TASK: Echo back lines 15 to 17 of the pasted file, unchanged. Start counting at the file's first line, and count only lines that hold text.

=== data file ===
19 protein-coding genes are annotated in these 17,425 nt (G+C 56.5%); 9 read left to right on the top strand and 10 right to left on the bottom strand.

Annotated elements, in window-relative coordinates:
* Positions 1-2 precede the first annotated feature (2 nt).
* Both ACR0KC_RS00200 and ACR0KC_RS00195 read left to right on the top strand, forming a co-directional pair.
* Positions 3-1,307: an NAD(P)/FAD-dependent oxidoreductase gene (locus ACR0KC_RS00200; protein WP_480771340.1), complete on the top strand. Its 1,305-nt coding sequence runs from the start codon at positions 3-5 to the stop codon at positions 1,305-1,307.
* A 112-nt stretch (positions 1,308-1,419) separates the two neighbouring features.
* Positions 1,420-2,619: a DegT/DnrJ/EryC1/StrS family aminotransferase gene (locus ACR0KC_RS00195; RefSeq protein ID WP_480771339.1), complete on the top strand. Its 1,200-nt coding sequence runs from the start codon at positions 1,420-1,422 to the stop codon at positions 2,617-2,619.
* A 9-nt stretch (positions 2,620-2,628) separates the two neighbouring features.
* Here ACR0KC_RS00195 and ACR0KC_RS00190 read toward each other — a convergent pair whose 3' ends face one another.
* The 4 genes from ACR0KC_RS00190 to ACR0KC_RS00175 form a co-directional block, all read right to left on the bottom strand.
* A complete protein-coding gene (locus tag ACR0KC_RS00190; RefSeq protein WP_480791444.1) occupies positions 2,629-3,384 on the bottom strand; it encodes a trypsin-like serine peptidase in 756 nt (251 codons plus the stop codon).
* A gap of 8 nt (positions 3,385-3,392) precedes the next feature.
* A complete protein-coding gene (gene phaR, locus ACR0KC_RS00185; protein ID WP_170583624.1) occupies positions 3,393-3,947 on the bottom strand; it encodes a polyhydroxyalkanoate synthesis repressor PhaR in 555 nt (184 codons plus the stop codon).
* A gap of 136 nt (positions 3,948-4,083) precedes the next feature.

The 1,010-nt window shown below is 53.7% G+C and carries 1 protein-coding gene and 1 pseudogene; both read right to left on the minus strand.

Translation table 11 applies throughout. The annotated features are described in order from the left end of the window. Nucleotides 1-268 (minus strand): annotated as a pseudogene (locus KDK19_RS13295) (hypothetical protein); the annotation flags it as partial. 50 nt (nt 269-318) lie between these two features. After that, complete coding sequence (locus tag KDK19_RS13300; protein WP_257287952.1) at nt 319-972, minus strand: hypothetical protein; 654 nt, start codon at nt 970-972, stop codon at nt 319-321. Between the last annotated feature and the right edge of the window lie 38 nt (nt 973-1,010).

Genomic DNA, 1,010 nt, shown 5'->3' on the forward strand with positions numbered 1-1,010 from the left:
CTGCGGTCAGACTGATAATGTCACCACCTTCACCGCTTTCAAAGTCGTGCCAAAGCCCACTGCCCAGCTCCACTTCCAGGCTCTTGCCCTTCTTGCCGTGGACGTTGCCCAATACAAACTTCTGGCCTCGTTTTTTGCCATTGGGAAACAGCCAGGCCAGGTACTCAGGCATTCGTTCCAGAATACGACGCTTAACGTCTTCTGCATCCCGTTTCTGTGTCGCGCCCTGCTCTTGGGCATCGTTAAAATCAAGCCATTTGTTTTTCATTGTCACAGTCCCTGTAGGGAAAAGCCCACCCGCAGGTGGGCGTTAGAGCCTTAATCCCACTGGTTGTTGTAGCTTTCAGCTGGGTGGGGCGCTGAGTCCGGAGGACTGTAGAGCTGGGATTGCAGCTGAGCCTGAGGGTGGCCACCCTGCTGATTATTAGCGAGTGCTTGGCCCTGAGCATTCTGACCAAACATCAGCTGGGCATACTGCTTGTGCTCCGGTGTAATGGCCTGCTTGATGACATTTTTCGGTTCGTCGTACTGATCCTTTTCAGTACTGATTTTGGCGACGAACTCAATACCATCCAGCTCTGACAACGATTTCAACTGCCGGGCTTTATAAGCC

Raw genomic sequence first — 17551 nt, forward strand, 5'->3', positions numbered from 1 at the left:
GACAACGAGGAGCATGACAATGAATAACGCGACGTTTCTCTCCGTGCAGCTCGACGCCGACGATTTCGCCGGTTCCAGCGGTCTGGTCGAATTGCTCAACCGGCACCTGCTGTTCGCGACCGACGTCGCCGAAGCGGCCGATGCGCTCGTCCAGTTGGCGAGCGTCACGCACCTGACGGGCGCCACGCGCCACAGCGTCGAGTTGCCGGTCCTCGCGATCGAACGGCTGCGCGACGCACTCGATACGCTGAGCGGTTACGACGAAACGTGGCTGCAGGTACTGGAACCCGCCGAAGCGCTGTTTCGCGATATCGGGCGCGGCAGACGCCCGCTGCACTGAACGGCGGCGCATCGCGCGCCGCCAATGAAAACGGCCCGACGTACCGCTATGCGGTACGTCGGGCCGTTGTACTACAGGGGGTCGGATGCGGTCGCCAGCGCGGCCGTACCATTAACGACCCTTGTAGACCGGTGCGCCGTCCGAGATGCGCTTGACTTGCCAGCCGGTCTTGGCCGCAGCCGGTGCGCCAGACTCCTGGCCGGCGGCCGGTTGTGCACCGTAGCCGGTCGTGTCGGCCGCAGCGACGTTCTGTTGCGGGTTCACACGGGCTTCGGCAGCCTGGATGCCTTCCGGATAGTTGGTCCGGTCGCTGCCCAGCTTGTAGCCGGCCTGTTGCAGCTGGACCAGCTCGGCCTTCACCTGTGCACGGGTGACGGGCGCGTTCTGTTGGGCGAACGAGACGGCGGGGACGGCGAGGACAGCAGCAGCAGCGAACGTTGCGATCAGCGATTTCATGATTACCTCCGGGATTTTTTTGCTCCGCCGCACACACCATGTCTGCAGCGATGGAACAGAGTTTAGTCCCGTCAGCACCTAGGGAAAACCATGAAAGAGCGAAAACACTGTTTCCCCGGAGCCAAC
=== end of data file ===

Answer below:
The 1,010-nt window shown below is 53.7% G+C and carries 1 protein-coding gene and 1 pseudogene; both read right to left on the minus strand.

Translation table 11 applies throughout. The annotated features are described in order from the left end of the window. Nucleotides 1-268 (minus strand): annotated as a pseudogene (locus KDK19_RS13295) (hypothetical protein); the annotation flags it as partial. 50 nt (nt 269-318) lie between these two features. After that, complete coding sequence (locus tag KDK19_RS13300; protein WP_257287952.1) at nt 319-972, minus strand: hypothetical protein; 654 nt, start codon at nt 970-972, stop codon at nt 319-321. Between the last annotated feature and the right edge of the window lie 38 nt (nt 973-1,010).

Genomic DNA, 1,010 nt, shown 5'->3' on the forward strand with positions numbered 1-1,010 from the left: